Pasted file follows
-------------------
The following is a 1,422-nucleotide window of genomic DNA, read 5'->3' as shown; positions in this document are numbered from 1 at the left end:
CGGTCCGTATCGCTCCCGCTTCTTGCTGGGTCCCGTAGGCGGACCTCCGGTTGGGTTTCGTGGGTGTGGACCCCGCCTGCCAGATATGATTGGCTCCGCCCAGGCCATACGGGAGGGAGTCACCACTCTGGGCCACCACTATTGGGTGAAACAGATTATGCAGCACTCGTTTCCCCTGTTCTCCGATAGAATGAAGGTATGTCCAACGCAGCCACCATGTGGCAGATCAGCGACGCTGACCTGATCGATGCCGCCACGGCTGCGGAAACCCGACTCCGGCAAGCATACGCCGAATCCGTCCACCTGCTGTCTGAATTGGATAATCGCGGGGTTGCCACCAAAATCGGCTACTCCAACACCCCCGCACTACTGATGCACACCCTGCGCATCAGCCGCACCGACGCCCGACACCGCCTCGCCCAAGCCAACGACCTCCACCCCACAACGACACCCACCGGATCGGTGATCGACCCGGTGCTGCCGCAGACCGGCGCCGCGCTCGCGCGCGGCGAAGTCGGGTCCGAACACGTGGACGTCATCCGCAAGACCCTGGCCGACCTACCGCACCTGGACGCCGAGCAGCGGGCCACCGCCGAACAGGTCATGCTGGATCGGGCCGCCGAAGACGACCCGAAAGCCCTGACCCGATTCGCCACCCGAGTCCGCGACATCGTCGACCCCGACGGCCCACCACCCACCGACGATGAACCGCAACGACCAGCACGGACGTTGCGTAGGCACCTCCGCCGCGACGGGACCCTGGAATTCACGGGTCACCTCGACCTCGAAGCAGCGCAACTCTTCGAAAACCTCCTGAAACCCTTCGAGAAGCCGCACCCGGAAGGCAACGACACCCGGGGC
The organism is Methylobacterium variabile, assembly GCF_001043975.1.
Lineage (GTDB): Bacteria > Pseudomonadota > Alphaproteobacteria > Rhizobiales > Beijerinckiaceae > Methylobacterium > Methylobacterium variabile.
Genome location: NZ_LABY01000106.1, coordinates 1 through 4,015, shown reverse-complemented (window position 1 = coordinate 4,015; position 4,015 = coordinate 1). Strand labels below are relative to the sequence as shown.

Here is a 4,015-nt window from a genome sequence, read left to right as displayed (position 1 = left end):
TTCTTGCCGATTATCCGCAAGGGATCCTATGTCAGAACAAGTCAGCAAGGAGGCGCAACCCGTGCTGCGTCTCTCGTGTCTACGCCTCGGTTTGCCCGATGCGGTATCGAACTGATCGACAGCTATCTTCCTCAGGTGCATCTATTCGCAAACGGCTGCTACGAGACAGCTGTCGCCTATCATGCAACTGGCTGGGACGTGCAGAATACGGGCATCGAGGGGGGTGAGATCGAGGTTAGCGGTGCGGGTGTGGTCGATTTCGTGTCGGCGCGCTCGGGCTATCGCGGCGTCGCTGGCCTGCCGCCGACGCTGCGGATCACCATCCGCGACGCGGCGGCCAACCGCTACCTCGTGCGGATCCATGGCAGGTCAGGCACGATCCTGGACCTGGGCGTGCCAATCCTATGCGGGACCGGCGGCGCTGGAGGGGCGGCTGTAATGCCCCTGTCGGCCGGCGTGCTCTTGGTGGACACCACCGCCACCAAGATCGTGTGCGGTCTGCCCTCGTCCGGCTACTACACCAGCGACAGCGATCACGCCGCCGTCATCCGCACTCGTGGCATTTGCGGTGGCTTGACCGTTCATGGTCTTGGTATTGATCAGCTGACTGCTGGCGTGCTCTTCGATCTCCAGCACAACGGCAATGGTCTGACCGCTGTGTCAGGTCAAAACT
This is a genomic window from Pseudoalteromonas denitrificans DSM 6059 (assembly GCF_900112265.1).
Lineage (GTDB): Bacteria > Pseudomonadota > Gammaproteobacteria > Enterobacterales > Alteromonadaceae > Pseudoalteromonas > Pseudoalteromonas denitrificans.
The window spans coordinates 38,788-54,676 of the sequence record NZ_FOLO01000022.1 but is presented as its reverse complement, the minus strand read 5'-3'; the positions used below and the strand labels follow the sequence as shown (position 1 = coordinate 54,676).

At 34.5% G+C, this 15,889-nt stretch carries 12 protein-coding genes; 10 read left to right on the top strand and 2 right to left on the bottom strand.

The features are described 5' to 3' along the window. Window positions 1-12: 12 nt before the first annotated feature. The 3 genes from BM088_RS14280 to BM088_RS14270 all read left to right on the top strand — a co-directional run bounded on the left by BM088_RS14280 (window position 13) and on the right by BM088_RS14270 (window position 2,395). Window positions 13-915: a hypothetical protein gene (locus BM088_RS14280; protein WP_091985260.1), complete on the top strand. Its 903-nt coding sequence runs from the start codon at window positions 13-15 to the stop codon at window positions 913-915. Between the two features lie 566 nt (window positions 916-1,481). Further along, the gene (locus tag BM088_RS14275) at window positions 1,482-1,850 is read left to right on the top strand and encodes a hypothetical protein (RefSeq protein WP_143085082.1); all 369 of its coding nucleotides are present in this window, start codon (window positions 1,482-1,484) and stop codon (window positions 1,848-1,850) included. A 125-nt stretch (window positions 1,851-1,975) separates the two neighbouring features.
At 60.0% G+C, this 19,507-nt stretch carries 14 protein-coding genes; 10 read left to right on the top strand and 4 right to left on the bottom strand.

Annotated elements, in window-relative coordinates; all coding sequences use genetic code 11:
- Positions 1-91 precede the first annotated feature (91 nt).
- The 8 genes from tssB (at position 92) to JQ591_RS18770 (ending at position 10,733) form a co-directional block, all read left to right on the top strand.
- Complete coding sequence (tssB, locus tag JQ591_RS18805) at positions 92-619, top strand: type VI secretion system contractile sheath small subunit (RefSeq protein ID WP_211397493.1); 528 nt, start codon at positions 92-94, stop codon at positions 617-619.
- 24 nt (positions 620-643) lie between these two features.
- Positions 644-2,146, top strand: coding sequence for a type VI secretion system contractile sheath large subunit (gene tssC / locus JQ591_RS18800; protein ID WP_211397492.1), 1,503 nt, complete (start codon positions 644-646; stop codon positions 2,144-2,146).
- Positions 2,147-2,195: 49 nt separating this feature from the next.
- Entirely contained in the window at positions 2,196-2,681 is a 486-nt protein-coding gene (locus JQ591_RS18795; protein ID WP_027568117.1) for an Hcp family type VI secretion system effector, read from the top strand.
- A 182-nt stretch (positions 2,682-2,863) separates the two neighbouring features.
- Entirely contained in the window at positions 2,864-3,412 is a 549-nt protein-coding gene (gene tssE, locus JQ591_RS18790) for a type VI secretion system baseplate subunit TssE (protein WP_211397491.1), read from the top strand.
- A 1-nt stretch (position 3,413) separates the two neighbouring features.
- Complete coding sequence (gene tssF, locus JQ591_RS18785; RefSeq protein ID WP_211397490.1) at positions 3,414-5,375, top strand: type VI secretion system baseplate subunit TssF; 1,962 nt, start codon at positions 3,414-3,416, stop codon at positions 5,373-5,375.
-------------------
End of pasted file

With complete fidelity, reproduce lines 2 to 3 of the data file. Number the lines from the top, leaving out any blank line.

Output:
CGGTCCGTATCGCTCCCGCTTCTTGCTGGGTCCCGTAGGCGGACCTCCGGTTGGGTTTCGTGGGTGTGGACCCCGCCTGCCAGATATGATTGGCTCCGCCCAGGCCATACGGGAGGGAGTCACCACTCTGGGCCACCACTATTGGGTGAAACAGATTATGCAGCACTCGTTTCCCCTGTTCTCCGATAGAATGAAGGTATGTCCAACGCAGCCACCATGTGGCAGATCAGCGACGCTGACCTGATCGATGCCGCCACGGCTGCGGAAACCCGACTCCGGCAAGCATACGCCGAATCCGTCCACCTGCTGTCTGAATTGGATAATCGCGGGGTTGCCACCAAAATCGGCTACTCCAACACCCCCGCACTACTGATGCACACCCTGCGCATCAGCCGCACCGACGCCCGACACCGCCTCGCCCAAGCCAACGACCTCCACCCCACAACGACACCCACCGGATCGGTGATCGACCCGGTGCTGCCGCAGACCGGCGCCGCGCTCGCGCGCGGCGAAGTCGGGTCCGAACACGTGGACGTCATCCGCAAGACCCTGGCCGACCTACCGCACCTGGACGCCGAGCAGCGGGCCACCGCCGAACAGGTCATGCTGGATCGGGCCGCCGAAGACGACCCGAAAGCCCTGACCCGATTCGCCACCCGAGTCCGCGACATCGTCGACCCCGACGGCCCACCACCCACCGACGATGAACCGCAACGACCAGCACGGACGTTGCGTAGGCACCTCCGCCGCGACGGGACCCTGGAATTCACGGGTCACCTCGACCTCGAAGCAGCGCAACTCTTCGAAAACCTCCTGAAACCCTTCGAGAAGCCGCACCCGGAAGGCAACGACACCCGGGGC
The organism is Methylobacterium variabile, assembly GCF_001043975.1.